A glorious summer afternoon, a diverse lineup of talented bands and vocalists and the rolling hills of the recently-upgraded Merriweather Post Pavilion in Columbia made for a perfect combination attracting thousands from around the region — from hip-hopping millennials to Old School go-go heads — for a celebration of Black music that has become a D.C. tradition.
Summer Spirit Festival 2019 offered something for everyone, and then some — disheveling earlier, perfectly-coiffed locks and tresses, reducing smooth-operating brothers to puddles of sweat and taking older fans back down memory lane for a joyful journey.
And while musical genres of the various entertainers ensured a variety of tastes and styles, one element that permeated throughout the lineup of performers had to be the influence of D.C.’s homegrown style of music, go-go, whose influences could be seen even among entertainers more often associated with the world of R&B.
Headliner Anthony Hamilton, capable of singing himself into or out of any situation, even played the cowbells during his encore, much to the fans’ delight — also paying homage to the legacy of the go-go swerve as he called upon the talents of the legendary “Sauce,” known for his contributions as a member of D.C.’s Backyard Band and who brought the rhythm with syncopated splendor on the congas.
Raphael Saadiq, whose new CD (“Jimmy Lee”) will drop on Aug. 23 and will be his first release in eight years, reminded us of his unique signature placed within our minds from his years in the past while a member of the highly-touted group, Tony! Toni! Tone! He invoked memories of yesteryear with songs that have long captured our hearts, at the same time displaying an effortless soulfulness that has continued to make him a favorite of New Jack/R&B aficionados.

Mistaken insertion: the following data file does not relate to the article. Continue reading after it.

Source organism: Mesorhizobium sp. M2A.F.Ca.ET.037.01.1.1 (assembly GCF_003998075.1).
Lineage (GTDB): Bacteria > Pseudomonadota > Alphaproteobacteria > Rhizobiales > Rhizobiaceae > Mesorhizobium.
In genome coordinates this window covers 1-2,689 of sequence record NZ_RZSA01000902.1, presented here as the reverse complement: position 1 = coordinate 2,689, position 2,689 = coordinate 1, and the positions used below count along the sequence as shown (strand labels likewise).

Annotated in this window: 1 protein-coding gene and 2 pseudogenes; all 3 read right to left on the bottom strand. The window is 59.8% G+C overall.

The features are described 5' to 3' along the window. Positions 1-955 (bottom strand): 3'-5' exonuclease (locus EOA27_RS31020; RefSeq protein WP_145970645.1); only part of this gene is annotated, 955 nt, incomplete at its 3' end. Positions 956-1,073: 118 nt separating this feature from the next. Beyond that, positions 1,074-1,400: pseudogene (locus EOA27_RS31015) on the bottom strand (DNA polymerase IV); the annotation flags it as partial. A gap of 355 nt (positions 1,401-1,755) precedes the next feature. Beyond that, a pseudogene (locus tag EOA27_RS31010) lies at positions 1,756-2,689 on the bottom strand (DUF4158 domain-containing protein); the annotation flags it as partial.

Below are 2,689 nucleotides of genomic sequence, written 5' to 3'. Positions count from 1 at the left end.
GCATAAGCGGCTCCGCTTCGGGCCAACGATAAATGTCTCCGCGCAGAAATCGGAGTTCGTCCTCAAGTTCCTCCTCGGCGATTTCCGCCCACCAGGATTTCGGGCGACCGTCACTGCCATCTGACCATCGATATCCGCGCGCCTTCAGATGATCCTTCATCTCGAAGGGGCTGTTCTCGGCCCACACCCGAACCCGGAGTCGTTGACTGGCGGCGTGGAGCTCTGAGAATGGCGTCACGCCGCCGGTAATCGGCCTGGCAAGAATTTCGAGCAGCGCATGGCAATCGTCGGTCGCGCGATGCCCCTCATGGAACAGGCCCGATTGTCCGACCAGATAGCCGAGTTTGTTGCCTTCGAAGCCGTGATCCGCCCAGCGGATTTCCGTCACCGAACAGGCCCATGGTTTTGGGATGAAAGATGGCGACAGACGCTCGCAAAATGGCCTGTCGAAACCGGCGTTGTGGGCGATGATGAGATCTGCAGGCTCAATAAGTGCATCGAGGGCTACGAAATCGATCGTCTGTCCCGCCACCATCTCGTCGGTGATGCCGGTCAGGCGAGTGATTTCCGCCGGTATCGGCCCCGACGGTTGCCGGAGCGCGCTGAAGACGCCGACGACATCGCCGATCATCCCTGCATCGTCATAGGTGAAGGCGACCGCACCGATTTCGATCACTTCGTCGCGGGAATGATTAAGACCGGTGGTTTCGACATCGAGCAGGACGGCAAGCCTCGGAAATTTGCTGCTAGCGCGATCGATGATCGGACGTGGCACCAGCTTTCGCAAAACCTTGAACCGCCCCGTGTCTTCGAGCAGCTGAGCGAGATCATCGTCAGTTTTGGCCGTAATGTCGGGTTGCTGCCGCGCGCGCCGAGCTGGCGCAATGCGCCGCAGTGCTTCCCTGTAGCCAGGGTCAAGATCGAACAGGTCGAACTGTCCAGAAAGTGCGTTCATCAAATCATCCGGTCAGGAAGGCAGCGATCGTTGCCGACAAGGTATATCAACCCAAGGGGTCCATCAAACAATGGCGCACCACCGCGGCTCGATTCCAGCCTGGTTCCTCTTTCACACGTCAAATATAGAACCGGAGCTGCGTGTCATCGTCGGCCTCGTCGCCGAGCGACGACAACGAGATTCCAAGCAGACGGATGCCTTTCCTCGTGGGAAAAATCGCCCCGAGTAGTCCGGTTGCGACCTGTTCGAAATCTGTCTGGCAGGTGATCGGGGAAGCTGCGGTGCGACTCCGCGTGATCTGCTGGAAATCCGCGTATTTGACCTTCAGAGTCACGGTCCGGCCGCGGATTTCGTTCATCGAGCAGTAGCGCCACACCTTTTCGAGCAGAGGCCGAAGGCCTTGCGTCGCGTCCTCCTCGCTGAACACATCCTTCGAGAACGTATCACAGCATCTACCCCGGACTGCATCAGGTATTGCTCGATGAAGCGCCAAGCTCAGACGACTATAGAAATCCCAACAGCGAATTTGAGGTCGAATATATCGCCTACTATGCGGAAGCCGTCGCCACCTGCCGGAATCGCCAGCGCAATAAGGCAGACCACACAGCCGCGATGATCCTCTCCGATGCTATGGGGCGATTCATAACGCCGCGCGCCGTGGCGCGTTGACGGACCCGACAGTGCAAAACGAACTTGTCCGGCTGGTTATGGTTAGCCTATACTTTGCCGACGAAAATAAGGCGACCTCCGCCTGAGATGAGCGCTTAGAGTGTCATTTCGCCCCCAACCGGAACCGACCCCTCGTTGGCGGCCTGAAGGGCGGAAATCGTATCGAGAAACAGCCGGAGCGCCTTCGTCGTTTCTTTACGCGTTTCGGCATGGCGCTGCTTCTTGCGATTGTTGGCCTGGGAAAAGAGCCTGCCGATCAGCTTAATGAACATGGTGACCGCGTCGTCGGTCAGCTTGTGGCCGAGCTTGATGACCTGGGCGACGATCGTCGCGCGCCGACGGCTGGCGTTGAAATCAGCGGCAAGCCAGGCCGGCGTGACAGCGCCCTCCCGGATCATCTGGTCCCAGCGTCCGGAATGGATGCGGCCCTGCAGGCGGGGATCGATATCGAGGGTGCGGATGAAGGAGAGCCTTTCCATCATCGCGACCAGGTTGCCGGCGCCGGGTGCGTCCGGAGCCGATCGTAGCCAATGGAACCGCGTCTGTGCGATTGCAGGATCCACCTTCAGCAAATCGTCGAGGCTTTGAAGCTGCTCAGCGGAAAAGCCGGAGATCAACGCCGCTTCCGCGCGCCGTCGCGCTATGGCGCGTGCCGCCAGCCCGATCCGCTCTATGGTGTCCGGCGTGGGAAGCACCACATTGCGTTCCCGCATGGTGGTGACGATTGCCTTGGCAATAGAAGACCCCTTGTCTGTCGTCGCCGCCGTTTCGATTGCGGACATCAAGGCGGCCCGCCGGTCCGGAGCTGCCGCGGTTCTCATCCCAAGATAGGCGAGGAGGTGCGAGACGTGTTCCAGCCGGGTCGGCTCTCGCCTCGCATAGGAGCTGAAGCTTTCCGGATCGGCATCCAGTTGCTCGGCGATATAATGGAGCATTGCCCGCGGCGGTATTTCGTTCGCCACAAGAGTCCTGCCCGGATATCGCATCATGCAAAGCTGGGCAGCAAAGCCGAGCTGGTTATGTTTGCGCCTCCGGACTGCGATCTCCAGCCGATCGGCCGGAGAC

Summer Spirit Festival, presented by the talented, entrepreneurial duo of Carol Kirkendall and Darryll Brooks, business partners who head highly-respected CD Enterprises, Inc., also continues to provide opportunities for lesser-known, emerging talent, particularly those from the Greater Washington Area — bands, singers and rappers who continue honing their skills, making sure they’re poised and ready for whenever that big break comes their way.
Of course, the Festival would not be the same without onstage representation from the go-go community. As always, our desire for the sound, soul and swing of go-go was met once again as Sirius Company (Ms. Kim & Scooby) returned for their second consecutive year after leaving the audience screaming for more following their show-stopping performance in 2018.
They were followed by all-women group Be’La Donna whose skills are legendary and who have long proven their ability to withstand the pressures of being a minority-led ensemble in contrast to the more familiar makeup of bands who remain male-dominated. Near the end of their set, they brought out D.C. legend Sugar Bear, lead singer for E.U., performing a revised form of the song that broke records and once dominated the charts for E.U., “Da Butt” in the late 1980s and remains, decades later, a fan favorite locally, nationally and abroad.
I had never witnessed the much-talked-about PJ Morton in concert but he quickly gained a new fan. From displaying a voice that can soar in ways similar to the late, great Marvin Gaye, to his prowess on the keyboards, Morton has “it.” What’s more, he comes armed with originally written songs whose themes cause the listener to really tune in to the lyrics — songs whose themes included love, heartache, disappointment, loneliness and the search for one’s soul and connection with the Spirit.